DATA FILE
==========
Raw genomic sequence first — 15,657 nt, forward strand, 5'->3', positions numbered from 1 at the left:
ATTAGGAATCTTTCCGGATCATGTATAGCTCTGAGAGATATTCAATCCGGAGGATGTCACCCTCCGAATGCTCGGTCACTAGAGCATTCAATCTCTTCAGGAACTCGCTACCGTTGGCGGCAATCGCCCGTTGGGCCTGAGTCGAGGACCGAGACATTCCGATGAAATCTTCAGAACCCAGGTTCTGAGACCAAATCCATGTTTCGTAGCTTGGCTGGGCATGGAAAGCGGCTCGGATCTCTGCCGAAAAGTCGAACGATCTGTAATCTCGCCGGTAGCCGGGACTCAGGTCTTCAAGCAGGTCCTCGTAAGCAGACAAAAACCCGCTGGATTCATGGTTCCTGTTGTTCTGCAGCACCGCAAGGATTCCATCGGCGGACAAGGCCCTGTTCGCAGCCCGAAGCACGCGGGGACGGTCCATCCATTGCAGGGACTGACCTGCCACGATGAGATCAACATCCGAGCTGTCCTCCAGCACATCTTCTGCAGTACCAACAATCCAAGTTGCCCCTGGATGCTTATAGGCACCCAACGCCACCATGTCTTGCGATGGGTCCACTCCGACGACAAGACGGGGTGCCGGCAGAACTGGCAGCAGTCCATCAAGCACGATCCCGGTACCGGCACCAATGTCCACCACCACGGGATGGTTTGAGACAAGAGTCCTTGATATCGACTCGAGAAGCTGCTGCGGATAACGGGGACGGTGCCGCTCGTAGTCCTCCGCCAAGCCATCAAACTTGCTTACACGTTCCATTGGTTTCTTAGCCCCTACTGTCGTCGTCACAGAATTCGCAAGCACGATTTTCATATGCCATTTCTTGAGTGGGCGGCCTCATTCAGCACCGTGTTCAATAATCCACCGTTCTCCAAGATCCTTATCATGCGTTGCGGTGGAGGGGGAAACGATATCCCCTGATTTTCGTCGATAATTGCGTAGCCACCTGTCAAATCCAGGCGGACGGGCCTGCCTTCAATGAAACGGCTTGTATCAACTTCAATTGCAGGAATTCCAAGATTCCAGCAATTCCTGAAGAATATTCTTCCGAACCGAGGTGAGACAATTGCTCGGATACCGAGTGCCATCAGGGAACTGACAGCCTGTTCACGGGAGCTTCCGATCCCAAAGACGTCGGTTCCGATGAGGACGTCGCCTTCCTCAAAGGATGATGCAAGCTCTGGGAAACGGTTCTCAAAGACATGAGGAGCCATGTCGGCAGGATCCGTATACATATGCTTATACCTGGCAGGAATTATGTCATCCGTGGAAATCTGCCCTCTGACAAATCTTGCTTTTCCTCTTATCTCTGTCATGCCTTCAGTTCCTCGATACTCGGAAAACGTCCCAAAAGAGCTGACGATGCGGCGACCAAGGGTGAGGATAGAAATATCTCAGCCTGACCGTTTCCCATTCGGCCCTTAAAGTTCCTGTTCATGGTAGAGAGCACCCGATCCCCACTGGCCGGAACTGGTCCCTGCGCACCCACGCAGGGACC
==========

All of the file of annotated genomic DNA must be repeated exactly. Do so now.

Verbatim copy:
Raw genomic sequence first — 15,657 nt, forward strand, 5'->3', positions numbered from 1 at the left:
ATTAGGAATCTTTCCGGATCATGTATAGCTCTGAGAGATATTCAATCCGGAGGATGTCACCCTCCGAATGCTCGGTCACTAGAGCATTCAATCTCTTCAGGAACTCGCTACCGTTGGCGGCAATCGCCCGTTGGGCCTGAGTCGAGGACCGAGACATTCCGATGAAATCTTCAGAACCCAGGTTCTGAGACCAAATCCATGTTTCGTAGCTTGGCTGGGCATGGAAAGCGGCTCGGATCTCTGCCGAAAAGTCGAACGATCTGTAATCTCGCCGGTAGCCGGGACTCAGGTCTTCAAGCAGGTCCTCGTAAGCAGACAAAAACCCGCTGGATTCATGGTTCCTGTTGTTCTGCAGCACCGCAAGGATTCCATCGGCGGACAAGGCCCTGTTCGCAGCCCGAAGCACGCGGGGACGGTCCATCCATTGCAGGGACTGACCTGCCACGATGAGATCAACATCCGAGCTGTCCTCCAGCACATCTTCTGCAGTACCAACAATCCAAGTTGCCCCTGGATGCTTATAGGCACCCAACGCCACCATGTCTTGCGATGGGTCCACTCCGACGACAAGACGGGGTGCCGGCAGAACTGGCAGCAGTCCATCAAGCACGATCCCGGTACCGGCACCAATGTCCACCACCACGGGATGGTTTGAGACAAGAGTCCTTGATATCGACTCGAGAAGCTGCTGCGGATAACGGGGACGGTGCCGCTCGTAGTCCTCCGCCAAGCCATCAAACTTGCTTACACGTTCCATTGGTTTCTTAGCCCCTACTGTCGTCGTCACAGAATTCGCAAGCACGATTTTCATATGCCATTTCTTGAGTGGGCGGCCTCATTCAGCACCGTGTTCAATAATCCACCGTTCTCCAAGATCCTTATCATGCGTTGCGGTGGAGGGGGAAACGATATCCCCTGATTTTCGTCGATAATTGCGTAGCCACCTGTCAAATCCAGGCGGACGGGCCTGCCTTCAATGAAACGGCTTGTATCAACTTCAATTGCAGGAATTCCAAGATTCCAGCAATTCCTGAAGAATATTCTTCCGAACCGAGGTGAGACAATTGCTCGGATACCGAGTGCCATCAGGGAACTGACAGCCTGTTCACGGGAGCTTCCGATCCCAAAGACGTCGGTTCCGATGAGGACGTCGCCTTCCTCAAAGGATGATGCAAGCTCTGGGAAACGGTTCTCAAAGACATGAGGAGCCATGTCGGCAGGATCCGTATACATATGCTTATACCTGGCAGGAATTATGTCATCCGTGGAAATCTGCCCTCTGACAAATCTTGCTTTTCCTCTTATCTCTGTCATGCCTTCAGTTCCTCGATACTCGGAAAACGTCCCAAAAGAGCTGACGATGCGGCGACCAAGGGTGAGGATAGAAATATCTCAGCCTGACCGTTTCCCATTCGGCCCTTAAAGTTCCTGTTCATGGTAGAGAGCACCCGATCCCCACTGGCCGGAACTGGTCCCTGCGCACCCACGCAGGGACC